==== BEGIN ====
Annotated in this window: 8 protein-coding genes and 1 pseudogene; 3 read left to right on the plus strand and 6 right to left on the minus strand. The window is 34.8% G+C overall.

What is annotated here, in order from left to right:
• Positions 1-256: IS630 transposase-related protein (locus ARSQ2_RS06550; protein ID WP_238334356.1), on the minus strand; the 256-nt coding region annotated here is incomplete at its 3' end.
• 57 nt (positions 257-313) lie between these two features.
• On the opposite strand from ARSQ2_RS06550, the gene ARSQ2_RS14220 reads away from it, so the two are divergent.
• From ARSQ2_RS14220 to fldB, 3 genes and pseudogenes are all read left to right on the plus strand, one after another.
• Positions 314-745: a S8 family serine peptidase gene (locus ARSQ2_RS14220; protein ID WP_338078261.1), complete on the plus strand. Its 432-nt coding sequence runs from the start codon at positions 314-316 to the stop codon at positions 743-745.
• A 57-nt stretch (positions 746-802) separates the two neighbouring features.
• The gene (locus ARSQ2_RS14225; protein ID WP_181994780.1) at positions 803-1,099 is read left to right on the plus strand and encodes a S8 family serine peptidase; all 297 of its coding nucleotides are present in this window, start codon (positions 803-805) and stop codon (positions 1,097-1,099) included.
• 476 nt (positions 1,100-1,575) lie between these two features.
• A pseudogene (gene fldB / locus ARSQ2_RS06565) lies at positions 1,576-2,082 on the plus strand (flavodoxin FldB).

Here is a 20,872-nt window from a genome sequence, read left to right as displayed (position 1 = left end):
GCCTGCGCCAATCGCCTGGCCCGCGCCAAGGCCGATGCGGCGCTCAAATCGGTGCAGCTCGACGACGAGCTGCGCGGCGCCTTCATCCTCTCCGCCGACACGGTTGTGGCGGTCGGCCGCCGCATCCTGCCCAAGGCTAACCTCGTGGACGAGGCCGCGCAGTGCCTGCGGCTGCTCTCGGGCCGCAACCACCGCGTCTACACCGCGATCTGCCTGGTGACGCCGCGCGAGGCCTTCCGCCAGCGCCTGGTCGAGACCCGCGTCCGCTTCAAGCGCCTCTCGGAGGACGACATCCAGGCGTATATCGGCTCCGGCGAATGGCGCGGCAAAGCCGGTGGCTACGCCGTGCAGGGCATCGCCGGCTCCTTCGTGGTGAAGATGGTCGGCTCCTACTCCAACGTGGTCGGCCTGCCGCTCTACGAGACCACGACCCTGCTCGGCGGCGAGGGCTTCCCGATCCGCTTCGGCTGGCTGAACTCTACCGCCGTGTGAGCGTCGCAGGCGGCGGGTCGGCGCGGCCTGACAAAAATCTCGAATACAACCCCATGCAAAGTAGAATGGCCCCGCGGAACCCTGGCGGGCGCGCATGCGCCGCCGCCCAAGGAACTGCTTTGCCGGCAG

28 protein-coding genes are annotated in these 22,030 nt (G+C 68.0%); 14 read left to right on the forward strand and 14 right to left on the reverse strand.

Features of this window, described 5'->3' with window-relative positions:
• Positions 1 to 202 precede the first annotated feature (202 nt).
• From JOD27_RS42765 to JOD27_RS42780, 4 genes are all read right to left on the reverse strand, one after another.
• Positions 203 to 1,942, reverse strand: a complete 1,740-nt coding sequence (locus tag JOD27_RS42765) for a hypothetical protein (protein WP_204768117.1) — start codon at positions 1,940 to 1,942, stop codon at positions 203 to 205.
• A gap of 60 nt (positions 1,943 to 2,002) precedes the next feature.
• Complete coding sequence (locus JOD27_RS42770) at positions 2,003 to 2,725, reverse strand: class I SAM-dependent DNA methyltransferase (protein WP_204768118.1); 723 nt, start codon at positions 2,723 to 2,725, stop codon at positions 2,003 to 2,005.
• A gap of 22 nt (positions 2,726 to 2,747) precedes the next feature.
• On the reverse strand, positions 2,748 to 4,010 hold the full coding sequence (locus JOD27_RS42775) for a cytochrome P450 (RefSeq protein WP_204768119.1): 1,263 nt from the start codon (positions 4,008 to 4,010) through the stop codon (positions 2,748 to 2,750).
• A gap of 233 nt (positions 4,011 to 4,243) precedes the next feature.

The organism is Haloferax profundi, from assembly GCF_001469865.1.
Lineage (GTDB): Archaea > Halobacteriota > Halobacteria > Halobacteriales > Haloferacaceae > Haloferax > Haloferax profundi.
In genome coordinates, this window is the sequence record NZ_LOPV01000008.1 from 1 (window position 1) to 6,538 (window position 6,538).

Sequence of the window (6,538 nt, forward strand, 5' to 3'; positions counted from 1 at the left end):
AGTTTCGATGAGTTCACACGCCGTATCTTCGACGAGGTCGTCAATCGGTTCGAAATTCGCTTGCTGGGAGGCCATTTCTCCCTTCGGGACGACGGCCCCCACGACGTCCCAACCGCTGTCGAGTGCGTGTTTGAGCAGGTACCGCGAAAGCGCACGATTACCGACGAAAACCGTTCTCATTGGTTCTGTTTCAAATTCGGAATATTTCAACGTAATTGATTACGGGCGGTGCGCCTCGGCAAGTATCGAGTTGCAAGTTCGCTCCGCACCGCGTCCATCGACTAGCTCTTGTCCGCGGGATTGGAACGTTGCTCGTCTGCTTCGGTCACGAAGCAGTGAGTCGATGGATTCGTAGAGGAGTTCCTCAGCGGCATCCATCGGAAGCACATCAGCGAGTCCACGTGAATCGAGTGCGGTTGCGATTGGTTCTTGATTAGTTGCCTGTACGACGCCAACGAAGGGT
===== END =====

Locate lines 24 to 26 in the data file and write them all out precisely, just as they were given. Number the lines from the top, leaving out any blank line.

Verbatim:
The organism is Haloferax profundi, from assembly GCF_001469865.1.
Lineage (GTDB): Archaea > Halobacteriota > Halobacteria > Halobacteriales > Haloferacaceae > Haloferax > Haloferax profundi.
In genome coordinates, this window is the sequence record NZ_LOPV01000008.1 from 1 (window position 1) to 6,538 (window position 6,538).